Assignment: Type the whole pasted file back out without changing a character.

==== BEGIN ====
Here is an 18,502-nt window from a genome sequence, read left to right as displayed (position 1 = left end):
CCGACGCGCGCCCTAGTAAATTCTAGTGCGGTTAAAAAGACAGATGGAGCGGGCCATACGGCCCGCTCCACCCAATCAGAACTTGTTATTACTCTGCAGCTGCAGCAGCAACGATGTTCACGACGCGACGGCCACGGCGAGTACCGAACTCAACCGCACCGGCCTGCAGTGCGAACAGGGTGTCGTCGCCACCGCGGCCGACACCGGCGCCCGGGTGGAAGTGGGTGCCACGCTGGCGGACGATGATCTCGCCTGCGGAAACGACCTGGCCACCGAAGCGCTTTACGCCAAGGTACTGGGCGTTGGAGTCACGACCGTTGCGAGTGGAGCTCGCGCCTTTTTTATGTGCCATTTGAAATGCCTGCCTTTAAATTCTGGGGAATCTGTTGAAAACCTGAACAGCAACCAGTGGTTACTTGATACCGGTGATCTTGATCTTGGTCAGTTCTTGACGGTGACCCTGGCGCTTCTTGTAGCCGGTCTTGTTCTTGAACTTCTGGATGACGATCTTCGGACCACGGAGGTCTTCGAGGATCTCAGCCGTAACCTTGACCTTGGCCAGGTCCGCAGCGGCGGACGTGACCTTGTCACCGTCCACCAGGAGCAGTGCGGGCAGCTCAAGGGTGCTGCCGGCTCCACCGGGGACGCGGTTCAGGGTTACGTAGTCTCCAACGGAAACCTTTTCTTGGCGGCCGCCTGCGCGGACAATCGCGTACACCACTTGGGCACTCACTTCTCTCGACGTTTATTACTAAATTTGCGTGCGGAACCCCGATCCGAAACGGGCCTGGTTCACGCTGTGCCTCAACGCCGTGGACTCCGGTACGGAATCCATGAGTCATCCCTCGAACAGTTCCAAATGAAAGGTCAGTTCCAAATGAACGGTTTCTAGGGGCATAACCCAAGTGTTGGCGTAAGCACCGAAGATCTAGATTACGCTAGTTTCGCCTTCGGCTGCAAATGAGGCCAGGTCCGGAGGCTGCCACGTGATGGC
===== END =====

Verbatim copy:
Here is an 18,502-nt window from a genome sequence, read left to right as displayed (position 1 = left end):
CCGACGCGCGCCCTAGTAAATTCTAGTGCGGTTAAAAAGACAGATGGAGCGGGCCATACGGCCCGCTCCACCCAATCAGAACTTGTTATTACTCTGCAGCTGCAGCAGCAACGATGTTCACGACGCGACGGCCACGGCGAGTACCGAACTCAACCGCACCGGCCTGCAGTGCGAACAGGGTGTCGTCGCCACCGCGGCCGACACCGGCGCCCGGGTGGAAGTGGGTGCCACGCTGGCGGACGATGATCTCGCCTGCGGAAACGACCTGGCCACCGAAGCGCTTTACGCCAAGGTACTGGGCGTTGGAGTCACGACCGTTGCGAGTGGAGCTCGCGCCTTTTTTATGTGCCATTTGAAATGCCTGCCTTTAAATTCTGGGGAATCTGTTGAAAACCTGAACAGCAACCAGTGGTTACTTGATACCGGTGATCTTGATCTTGGTCAGTTCTTGACGGTGACCCTGGCGCTTCTTGTAGCCGGTCTTGTTCTTGAACTTCTGGATGACGATCTTCGGACCACGGAGGTCTTCGAGGATCTCAGCCGTAACCTTGACCTTGGCCAGGTCCGCAGCGGCGGACGTGACCTTGTCACCGTCCACCAGGAGCAGTGCGGGCAGCTCAAGGGTGCTGCCGGCTCCACCGGGGACGCGGTTCAGGGTTACGTAGTCTCCAACGGAAACCTTTTCTTGGCGGCCGCCTGCGCGGACAATCGCGTACACCACTTGGGCACTCACTTCTCTCGACGTTTATTACTAAATTTGCGTGCGGAACCCCGATCCGAAACGGGCCTGGTTCACGCTGTGCCTCAACGCCGTGGACTCCGGTACGGAATCCATGAGTCATCCCTCGAACAGTTCCAAATGAAAGGTCAGTTCCAAATGAACGGTTTCTAGGGGCATAACCCAAGTGTTGGCGTAAGCACCGAAGATCTAGATTACGCTAGTTTCGCCTTCGGCTGCAAATGAGGCCAGGTCCGGAGGCTGCCACGTGATGGC